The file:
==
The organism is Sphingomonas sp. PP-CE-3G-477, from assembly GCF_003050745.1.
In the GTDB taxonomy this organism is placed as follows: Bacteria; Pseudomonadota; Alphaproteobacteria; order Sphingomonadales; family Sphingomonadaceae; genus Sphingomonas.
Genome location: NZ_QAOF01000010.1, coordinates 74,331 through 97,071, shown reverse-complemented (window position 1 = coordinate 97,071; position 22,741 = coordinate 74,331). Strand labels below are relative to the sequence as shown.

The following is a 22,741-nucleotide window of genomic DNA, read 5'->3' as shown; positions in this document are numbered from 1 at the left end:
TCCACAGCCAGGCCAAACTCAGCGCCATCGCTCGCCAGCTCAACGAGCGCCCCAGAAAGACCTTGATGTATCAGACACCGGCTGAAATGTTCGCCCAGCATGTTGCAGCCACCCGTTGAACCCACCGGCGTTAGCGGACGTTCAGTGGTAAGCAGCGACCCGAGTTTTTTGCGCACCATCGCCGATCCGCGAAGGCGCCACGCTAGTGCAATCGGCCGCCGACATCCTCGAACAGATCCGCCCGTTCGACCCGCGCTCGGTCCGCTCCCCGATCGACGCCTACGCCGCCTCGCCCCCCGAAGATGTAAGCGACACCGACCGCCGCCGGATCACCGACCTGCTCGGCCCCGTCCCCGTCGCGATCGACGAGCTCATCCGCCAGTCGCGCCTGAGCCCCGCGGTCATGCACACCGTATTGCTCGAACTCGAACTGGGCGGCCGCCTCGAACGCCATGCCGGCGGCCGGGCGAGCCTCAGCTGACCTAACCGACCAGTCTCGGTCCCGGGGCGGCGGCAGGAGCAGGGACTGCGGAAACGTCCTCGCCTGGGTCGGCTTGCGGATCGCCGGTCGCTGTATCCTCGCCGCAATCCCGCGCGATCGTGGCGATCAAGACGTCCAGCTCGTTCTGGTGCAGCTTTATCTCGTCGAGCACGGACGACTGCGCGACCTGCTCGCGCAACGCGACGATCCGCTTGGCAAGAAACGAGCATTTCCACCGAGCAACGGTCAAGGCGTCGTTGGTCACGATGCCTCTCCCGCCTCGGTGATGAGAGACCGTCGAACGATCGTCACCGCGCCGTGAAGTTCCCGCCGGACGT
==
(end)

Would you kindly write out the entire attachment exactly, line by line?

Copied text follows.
The organism is Sphingomonas sp. PP-CE-3G-477, from assembly GCF_003050745.1.
In the GTDB taxonomy this organism is placed as follows: Bacteria; Pseudomonadota; Alphaproteobacteria; order Sphingomonadales; family Sphingomonadaceae; genus Sphingomonas.
Genome location: NZ_QAOF01000010.1, coordinates 74,331 through 97,071, shown reverse-complemented (window position 1 = coordinate 97,071; position 22,741 = coordinate 74,331). Strand labels below are relative to the sequence as shown.

The following is a 22,741-nucleotide window of genomic DNA, read 5'->3' as shown; positions in this document are numbered from 1 at the left end:
TCCACAGCCAGGCCAAACTCAGCGCCATCGCTCGCCAGCTCAACGAGCGCCCCAGAAAGACCTTGATGTATCAGACACCGGCTGAAATGTTCGCCCAGCATGTTGCAGCCACCCGTTGAACCCACCGGCGTTAGCGGACGTTCAGTGGTAAGCAGCGACCCGAGTTTTTTGCGCACCATCGCCGATCCGCGAAGGCGCCACGCTAGTGCAATCGGCCGCCGACATCCTCGAACAGATCCGCCCGTTCGACCCGCGCTCGGTCCGCTCCCCGATCGACGCCTACGCCGCCTCGCCCCCCGAAGATGTAAGCGACACCGACCGCCGCCGGATCACCGACCTGCTCGGCCCCGTCCCCGTCGCGATCGACGAGCTCATCCGCCAGTCGCGCCTGAGCCCCGCGGTCATGCACACCGTATTGCTCGAACTCGAACTGGGCGGCCGCCTCGAACGCCATGCCGGCGGCCGGGCGAGCCTCAGCTGACCTAACCGACCAGTCTCGGTCCCGGGGCGGCGGCAGGAGCAGGGACTGCGGAAACGTCCTCGCCTGGGTCGGCTTGCGGATCGCCGGTCGCTGTATCCTCGCCGCAATCCCGCGCGATCGTGGCGATCAAGACGTCCAGCTCGTTCTGGTGCAGCTTTATCTCGTCGAGCACGGACGACTGCGCGACCTGCTCGCGCAACGCGACGATCCGCTTGGCAAGAAACGAGCATTTCCACCGAGCAACGGTCAAGGCGTCGTTGGTCACGATGCCTCTCCCGCCTCGGTGATGAGAGACCGTCGAACGATCGTCACCGCGCCGTGAAGTTCCCGCCGGACGT